At the 3rd Lancang-Mekong Cooperation (LMC) Leaders’ Meeting, Premier Li Keqiang further proposed synergising the LMC with the ILSTC so that more products from western China can reach Southeast Asia and vice versa, by utilising different modes of transport such as river, rail, land and sea links. The objective is to reduce transaction costs for China and Southeast Asian businesses in bringing their goods to market. In short, Beijing is stepping up efforts to integrate its economy with Southeast Asia via key infrastructure projects and links.
Finally, Beijing’s preference is for Southeast Asia to at least stay neutral and not take the side of the US against China. A recent Global Times article urges Vietnam not to over-play the “ultra-nationalistic” card against China, especially in terms of their differences over the South China Sea. This was because ultra-nationalism could provide a rallying call for forces within Vietnam opposed to the Communist Party of Vietnam. The article asserts that the US seeks to stoke Vietnam’s nationalism against China, and that would pose a threat to Vietnam’s long-term political stability, since anti-system forces would in the process be emboldened as well. In other words, Vietnam had to guard against doing anything that would backfire.
No need for wolf-warrior diplomacy in Southeast Asia
Beijing’s focus on strengthening ties with Southeast Asia shows some urgency due to the deterioration of China’s relations with the US and other key partners. To some extent, one may term this a “charm offensive” launched by China to woo Southeast Asia. Beijing’s image in other parts of the world has been badly impacted in recent times, and Southeast Asian countries, especially the claimant states, are increasingly concerned with China’s assertive, and even aggressive, moves in their EEZs in the South China Sea.
To varying degrees, the Southeast Asian countries recognise the importance of diversification in their external relations. On the topic of Covid-19 vaccine for example, they are already sourcing for different suppliers. Malaysia’s Minister for Science, Technology and Innovation Khairy Jamaluddin said that Malaysia was not only depending on China for the vaccine but was also considering other manufacturers. Even President Duterte, who has been critical of Western pharmaceutical companies, is open to importing vaccines from Russia as well, provided that their vaccines are “as good as any other on the market”.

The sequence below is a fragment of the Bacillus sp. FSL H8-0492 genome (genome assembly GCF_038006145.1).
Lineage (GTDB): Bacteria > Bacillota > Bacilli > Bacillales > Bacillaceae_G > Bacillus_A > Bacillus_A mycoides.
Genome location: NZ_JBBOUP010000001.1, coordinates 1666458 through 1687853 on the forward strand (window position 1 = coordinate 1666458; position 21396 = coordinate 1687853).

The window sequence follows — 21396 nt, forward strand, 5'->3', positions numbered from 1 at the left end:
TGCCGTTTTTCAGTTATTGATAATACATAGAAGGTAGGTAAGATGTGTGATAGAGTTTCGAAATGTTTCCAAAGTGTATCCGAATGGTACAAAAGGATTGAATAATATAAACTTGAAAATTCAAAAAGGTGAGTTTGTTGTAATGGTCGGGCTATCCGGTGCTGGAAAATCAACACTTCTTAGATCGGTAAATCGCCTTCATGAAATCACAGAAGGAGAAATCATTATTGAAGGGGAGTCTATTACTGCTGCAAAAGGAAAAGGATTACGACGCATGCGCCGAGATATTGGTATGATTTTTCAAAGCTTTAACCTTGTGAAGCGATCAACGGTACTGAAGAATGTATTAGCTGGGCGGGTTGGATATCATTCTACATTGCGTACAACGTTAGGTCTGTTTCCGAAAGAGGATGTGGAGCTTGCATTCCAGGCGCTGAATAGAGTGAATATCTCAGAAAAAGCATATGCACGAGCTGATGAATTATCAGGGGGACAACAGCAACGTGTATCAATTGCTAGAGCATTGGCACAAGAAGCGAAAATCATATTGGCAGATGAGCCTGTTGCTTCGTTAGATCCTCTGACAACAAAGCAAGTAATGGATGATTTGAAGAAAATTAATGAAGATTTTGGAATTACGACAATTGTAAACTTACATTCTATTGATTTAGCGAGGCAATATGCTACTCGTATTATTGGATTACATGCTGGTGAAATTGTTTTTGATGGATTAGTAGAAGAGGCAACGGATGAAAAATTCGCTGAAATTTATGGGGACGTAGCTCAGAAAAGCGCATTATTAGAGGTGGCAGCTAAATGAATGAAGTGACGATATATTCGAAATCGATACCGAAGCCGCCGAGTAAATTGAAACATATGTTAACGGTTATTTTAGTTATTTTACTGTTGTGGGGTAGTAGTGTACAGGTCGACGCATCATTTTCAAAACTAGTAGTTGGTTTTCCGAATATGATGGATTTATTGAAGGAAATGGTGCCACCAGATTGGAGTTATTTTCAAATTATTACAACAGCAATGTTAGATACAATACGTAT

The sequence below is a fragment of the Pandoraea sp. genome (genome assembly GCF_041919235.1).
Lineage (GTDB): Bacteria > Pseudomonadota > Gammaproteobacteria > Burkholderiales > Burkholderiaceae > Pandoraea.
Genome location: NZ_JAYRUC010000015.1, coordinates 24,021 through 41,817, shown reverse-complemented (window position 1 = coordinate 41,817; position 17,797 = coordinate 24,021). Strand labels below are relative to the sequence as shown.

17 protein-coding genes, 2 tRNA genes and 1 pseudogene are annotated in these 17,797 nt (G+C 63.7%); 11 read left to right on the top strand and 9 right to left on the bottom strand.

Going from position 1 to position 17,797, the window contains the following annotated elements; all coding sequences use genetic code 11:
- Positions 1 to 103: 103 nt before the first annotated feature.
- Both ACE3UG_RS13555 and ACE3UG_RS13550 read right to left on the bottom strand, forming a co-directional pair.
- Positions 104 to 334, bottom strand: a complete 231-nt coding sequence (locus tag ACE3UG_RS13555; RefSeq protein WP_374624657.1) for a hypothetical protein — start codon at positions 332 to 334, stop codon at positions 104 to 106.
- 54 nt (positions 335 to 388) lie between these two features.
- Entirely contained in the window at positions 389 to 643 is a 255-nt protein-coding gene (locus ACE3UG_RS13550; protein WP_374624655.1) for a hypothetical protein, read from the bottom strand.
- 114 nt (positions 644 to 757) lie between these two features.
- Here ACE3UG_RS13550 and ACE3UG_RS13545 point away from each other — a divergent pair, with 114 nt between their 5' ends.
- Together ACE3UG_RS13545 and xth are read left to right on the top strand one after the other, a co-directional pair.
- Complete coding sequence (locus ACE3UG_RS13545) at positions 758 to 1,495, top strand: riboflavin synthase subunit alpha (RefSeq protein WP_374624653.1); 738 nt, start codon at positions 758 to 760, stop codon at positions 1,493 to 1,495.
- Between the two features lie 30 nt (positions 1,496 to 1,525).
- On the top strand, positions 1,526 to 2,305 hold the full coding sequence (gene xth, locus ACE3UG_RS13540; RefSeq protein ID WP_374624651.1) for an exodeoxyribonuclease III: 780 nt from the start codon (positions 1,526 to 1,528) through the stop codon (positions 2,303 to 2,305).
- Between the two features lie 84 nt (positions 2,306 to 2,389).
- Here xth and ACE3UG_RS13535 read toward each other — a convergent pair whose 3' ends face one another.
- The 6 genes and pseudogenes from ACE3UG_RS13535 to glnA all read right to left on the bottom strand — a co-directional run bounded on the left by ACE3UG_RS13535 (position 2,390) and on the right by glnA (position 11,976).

To be sure, Southeast Asia is no stranger to China’s wolf-warrior diplomacy, although it is other parts of the world that have borne the brunt of this so far. It was several years ago, in September 2015, when then Chinese ambassador to Malaysia Huang Huikang, while visiting Kuala Lumpur’s Petaling Street (Chinatown), reportedly said that China would “not sit by idly” should there be an “infringement on China's national interests, violations of legal
rights and interests of Chinese citizens and businesses which may damage the friendly relationship” between China and Malaysia. Huang’s remarks were regarded by an unnamed Malaysian official as interfering in Malaysia’s domestic affairs.
For now, there is really no need for China to exercise any wolf-warrior diplomacy in Southeast Asia. The latter can in fact expect a softer and lighter touch in Beijing’s diplomatic outreach, akin to the actions of the current Chinese Ambassador to Malaysia Bai Tian who took to Douyin (the Chinese version of TikTok) in July 2020 to promote Malaysia’s famous durians, especially the Musang King, in a 90-second long video. This durian diplomacy seemed to warm the hearts of some Malaysians who saw it as official enabling of the thorny fruit to gain a larger market share in China.
This article was first published as ISEAS Perspective 2020/108 "China’s Southeast Asian Charm Offensive: Is It Working?" by Lye Liang Fook.